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This fall should go down as one of the longest “Indian Summers” ever, at least as far as recent memory is concerned. Normally we’ll have had a frost or two by now, in some years even a short but undeniable burst of snowflakes, but so far it has been warm and humid during the day and comfortably cool at night. I have to admit that I had stocked my indoor wood rack to the hilt on Oct. 1 expecting to need a fire in the stove most nights but thus far I have not burned a dozen sticks total. Most of my blazes have been “companion” fires, more about ambience than heat, and when I dared to put a second piece of wood in the stove it became so hot in the room I’d have to open a window. Fortunately, I have more than enough firewood on hand so wasting a few bolts won’t make much difference at the other end of winter. It just all seems so odd!
I have been traipsing the woods quite regularly of late, scouting for deer but still carrying a .22 or shotgun in case I run into other “legal game in season.” Because I like to eat what I shoot I limit myself to one squirrel, rabbit, grouse or duck per day, but most of the time I just sit on a comfortable stump, brew some tea and while away the hours watching the leaves drop. I’ll shoot if I see something but most times I’m content to observe.
What’s notable about the fall of 2017 is that, once again, the oaks are raining acorns on us by the bushel. The woods are literally covered with acorns right now; in some places they are so deep that it’s treacherous to walk on them. I avoid slopes, rocks and rutted areas because the acorns are slippery as marbles. Even my best Vibram-soled boots are like roller skates when walking beneath a heavily-laden white oak. In my area there are several stands of black oaks, which produce bigger, rounder acorns than the average white oak. The footing underneath is challenging to say the least because those black oak acorns are about the size of small plums. The deer and squirrels love them, so it makes sense to hunt near black oak trees. I’ve learned to move slowly and deliberately through these areas – walk, don’t run!
It’s also dangerously dry and crispy in the woods right now, as bad as I’ve ever seen it in October. In fact, I have taken to bringing my snack trash out of the woods rather than burning it because the forest duff is so dry. Even the dirt below the leaves is like dust, fine as wood ash. It’s simply not safe to kindle a fire in the woods these days – the risk of igniting a spreading forest fire is way too high in my opinion.
Generally an abundance of acorns means the hunting will not be as productive because the animals and birds have so much food to choose from and don’t have to travel far to find it. However, I am one who hunts cover, which means I look for game in the places they like to hide, and I’ve been seeing a lot of turkeys, deer and other game as a result. All of these birds and animals will venture deeper into the woods at dawn or dusk, some at night, to feed, but in most cases they’ll stick to the safety of the thickets during the day.
Knowing this, I like to pick a high spot that overlooks a brook, old logging trail or some other natural travel route and spend some time watching and listening. It is so dry in the woods that it’s easy to tell the difference between a scurrying chipmunk, a foraging squirrel or a meandering deer. In fact, one evening I made a game of it, staring at the ground while listening to each critter in turn and trying to determine which was which. By the end of the afternoon I was batting 1.000. I’d even picked out the sounds of birds fluttering about in the leaves – they all make a distinctive sound and, with conditions as dry as they are, there’s little room for overlap. On wet days it’s difficult to hear the smaller creatures moving through the leaves and even a deer or bear can sneak past if you are not on high alert. As dry as it is even the mice and shrews seem to be tromping around in the woods. I could hear them rummaging about under the leaves from 50 yards away.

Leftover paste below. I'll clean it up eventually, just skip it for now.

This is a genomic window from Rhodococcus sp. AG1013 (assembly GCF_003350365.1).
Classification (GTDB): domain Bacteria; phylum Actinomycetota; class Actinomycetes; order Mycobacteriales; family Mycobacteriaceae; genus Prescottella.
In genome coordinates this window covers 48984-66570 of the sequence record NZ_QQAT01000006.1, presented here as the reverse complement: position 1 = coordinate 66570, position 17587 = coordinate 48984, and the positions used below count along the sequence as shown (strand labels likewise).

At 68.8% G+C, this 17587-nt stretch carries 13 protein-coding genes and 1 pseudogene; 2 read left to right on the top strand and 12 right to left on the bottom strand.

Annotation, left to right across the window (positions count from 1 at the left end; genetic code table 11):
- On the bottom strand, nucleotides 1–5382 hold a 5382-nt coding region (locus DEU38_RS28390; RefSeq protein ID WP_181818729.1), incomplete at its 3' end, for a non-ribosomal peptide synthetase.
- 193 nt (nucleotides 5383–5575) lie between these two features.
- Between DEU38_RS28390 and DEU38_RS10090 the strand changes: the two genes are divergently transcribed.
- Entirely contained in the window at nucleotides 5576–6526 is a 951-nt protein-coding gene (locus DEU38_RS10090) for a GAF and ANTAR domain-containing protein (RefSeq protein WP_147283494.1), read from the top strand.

As a rule all of the above animals are still quite furtive in their movements, dry leaves or not, but I was surprised when I heard how loud (careless?) a porcupine was being as he roamed the swamp below me, and later when a roving opossum came by I was amazed at the clatter he made. As a rule woodland animals are shy, nervous, suspicious and extremely alert, but apparently they realize that they can’t avoid making noise among the leaves and so they don’t bother trying. Two of the deer I saw were just strolling along without a care in the world, making such a racket that at first I thought they might have been dogs or other hunters. One whitetail, a small buck, walked past me just 30 yards away, fully absorbed with the glut of acorns available all around him. He never even stopped or looked around. I could hear him walking long after he disappeared into the greenery. A month from now he’d be a candidate for the freezer!
I have noticed that, dry as it is, there are not as many puddles, vernal pools or other small water holes where I might find a wood duck loafing during the day. In fact, even the larger brooks and small ponds are in drought mode, barely containing enough water to qualify as wet holes. I have not seen a duck since the season opened (Oct. 2). No doubt they are spending their time in bigger, wetter places. All I have to do is find them – and isn’t that why they call it “hunting?”

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